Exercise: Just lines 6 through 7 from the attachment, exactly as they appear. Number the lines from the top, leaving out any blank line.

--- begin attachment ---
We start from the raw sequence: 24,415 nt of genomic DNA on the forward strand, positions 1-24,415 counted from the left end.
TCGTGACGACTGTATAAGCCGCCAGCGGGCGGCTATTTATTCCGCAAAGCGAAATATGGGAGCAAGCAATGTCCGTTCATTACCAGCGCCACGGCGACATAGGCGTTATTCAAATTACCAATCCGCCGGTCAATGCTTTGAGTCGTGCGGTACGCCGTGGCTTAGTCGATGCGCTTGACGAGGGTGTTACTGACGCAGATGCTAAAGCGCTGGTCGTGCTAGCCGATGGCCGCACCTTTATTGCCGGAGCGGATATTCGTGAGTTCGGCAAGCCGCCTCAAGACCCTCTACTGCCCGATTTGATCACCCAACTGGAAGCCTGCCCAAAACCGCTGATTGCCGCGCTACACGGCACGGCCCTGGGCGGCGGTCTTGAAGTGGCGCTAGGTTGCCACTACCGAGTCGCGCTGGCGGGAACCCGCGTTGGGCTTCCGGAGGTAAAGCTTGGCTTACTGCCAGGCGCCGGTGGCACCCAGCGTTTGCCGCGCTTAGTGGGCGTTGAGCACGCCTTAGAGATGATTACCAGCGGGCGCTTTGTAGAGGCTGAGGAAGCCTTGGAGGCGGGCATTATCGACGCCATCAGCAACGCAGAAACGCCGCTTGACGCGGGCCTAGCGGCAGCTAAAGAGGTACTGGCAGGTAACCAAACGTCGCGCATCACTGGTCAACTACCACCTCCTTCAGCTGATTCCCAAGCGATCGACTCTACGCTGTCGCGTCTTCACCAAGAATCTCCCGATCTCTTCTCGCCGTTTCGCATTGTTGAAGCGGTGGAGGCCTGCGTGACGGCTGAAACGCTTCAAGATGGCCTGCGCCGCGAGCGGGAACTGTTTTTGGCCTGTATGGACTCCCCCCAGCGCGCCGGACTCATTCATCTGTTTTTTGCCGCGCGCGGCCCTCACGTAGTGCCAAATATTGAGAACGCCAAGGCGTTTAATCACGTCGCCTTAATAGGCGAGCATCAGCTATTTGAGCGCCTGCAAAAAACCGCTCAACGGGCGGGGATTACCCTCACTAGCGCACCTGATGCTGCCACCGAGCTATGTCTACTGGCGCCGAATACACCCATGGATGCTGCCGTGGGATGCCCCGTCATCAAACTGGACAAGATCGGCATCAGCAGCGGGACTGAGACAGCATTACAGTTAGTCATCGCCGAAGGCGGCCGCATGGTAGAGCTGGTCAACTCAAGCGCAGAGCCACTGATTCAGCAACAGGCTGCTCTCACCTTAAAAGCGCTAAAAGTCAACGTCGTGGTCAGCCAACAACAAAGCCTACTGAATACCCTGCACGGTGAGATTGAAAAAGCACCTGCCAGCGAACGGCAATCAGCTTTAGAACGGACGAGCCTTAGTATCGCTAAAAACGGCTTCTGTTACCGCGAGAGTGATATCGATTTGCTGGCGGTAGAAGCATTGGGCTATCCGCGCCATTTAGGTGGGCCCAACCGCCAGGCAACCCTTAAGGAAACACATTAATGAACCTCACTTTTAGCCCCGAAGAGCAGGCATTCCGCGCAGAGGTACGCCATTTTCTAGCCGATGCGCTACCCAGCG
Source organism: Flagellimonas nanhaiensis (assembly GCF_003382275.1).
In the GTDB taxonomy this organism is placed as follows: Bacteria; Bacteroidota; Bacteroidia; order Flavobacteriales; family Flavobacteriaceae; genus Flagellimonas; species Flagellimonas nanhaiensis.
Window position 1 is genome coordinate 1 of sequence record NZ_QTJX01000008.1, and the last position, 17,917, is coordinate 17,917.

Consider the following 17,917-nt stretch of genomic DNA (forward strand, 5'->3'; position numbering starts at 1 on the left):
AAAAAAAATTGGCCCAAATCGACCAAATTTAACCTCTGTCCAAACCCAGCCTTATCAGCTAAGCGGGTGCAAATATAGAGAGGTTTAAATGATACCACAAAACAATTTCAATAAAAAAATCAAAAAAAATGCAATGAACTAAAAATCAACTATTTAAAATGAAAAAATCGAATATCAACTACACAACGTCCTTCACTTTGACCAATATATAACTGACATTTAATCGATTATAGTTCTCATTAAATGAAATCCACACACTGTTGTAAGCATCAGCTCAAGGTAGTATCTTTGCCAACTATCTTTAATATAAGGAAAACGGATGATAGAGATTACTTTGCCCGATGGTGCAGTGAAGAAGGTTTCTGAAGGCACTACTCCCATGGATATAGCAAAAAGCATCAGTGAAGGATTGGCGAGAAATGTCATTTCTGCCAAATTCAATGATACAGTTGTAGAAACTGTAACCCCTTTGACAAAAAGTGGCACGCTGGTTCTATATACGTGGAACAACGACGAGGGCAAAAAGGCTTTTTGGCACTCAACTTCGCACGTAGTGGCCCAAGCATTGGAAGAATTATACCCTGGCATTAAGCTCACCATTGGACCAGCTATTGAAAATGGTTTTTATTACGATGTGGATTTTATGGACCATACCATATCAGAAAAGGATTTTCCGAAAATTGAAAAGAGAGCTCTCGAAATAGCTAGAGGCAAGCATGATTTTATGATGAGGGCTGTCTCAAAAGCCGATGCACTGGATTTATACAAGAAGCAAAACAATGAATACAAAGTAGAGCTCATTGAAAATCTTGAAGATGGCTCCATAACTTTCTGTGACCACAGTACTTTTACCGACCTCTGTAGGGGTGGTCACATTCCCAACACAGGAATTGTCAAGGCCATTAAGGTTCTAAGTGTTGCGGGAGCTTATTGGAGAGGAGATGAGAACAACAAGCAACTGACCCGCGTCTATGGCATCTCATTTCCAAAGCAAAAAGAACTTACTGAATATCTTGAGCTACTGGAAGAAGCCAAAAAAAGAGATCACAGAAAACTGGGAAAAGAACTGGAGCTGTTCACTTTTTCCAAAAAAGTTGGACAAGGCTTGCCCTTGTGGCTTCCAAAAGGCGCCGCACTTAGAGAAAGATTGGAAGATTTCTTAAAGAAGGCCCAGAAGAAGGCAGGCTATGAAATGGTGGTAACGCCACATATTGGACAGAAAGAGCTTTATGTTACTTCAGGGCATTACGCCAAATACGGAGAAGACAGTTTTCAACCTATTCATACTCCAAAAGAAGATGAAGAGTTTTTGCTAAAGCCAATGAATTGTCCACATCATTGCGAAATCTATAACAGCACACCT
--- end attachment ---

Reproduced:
Consider the following 17,917-nt stretch of genomic DNA (forward strand, 5'->3'; position numbering starts at 1 on the left):
AAAAAAAATTGGCCCAAATCGACCAAATTTAACCTCTGTCCAAACCCAGCCTTATCAGCTAAGCGGGTGCAAATATAGAGAGGTTTAAATGATACCACAAAACAATTTCAATAAAAAAATCAAAAAAAATGCAATGAACTAAAAATCAACTATTTAAAATGAAAAAATCGAATATCAACTACACAACGTCCTTCACTTTGACCAATATATAACTGACATTTAATCGATTATAGTTCTCATTAAATGAAATCCACACACTGTTGTAAGCATCAGCTCAAGGTAGTATCTTTGCCAACTATCTTTAATATAAGGAAAACGGATGATAGAGATTACTTTGCCCGATGGTGCAGTGAAGAAGGTTTCTGAAGGCACTACTCCCATGGATATAGCAAAAAGCATCAGTGAAGGATTGGCGAGAAATGTCATTTCTGCCAAATTCAATGATACAGTTGTAGAAACTGTAACCCCTTTGACAAAAAGTGGCACGCTGGTTCTATATACGTGGAACAACGACGAGGGCAAAAAGGCTTTTTGGCACTCAACTTCGCACGTAGTGGCCCAAGCATTGGAAGAATTATACCCTGGCATTAAGCTCACCATTGGACCAGCTATTGAAAATGGTTTTTATTACGATGTGGATTTTATGGACCATACCATATCAGAAAAGGATTTTCCGAAAATTGAAAAGAGAGCTCTCGAAATAGCTAGAGGCAAGCATGATTTTATGATGAGGGCTGTCTCAAAAGCCGATGCACTGGATTTATACAAGAAGCAAAACAATGAATACAAAGTAGAGCTCATTGAAAATCTTGAAGATGGCTCCATAACTTTCTGTGACCACAGTACTTTTACCGACCTCTGTAGGGGTGGTCACATTCCCAACACAGGAATTGTCAAGGCCATTAAGGTTCTAAGTGTTGCGGGAGCTTATTGGAGAGGAGATGAGAACAACAAGCAACTGACCCGCGTCTATGGCATCTCATTTCCAAAGCAAAAAGAACTTACTGAATATCTTGAGCTACTGGAAGAAGCCAAAAAAAGAGATCACAGAAAACTGGGAAAAGAACTGGAGCTGTTCACTTTTTCCAAAAAAGTTGGACAAGGCTTGCCCTTGTGGCTTCCAAAAGGCGCCGCACTTAGAGAAAGATTGGAAGATTTCTTAAAGAAGGCCCAGAAGAAGGCAGGCTATGAAATGGTGGTAACGCCACATATTGGACAGAAAGAGCTTTATGTTACTTCAGGGCATTACGCCAAATACGGAGAAGACAGTTTTCAACCTATTCATACTCCAAAAGAAGATGAAGAGTTTTTGCTAAAGCCAATGAATTGTCCACATCATTGCGAAATCTATAACAGCACACCT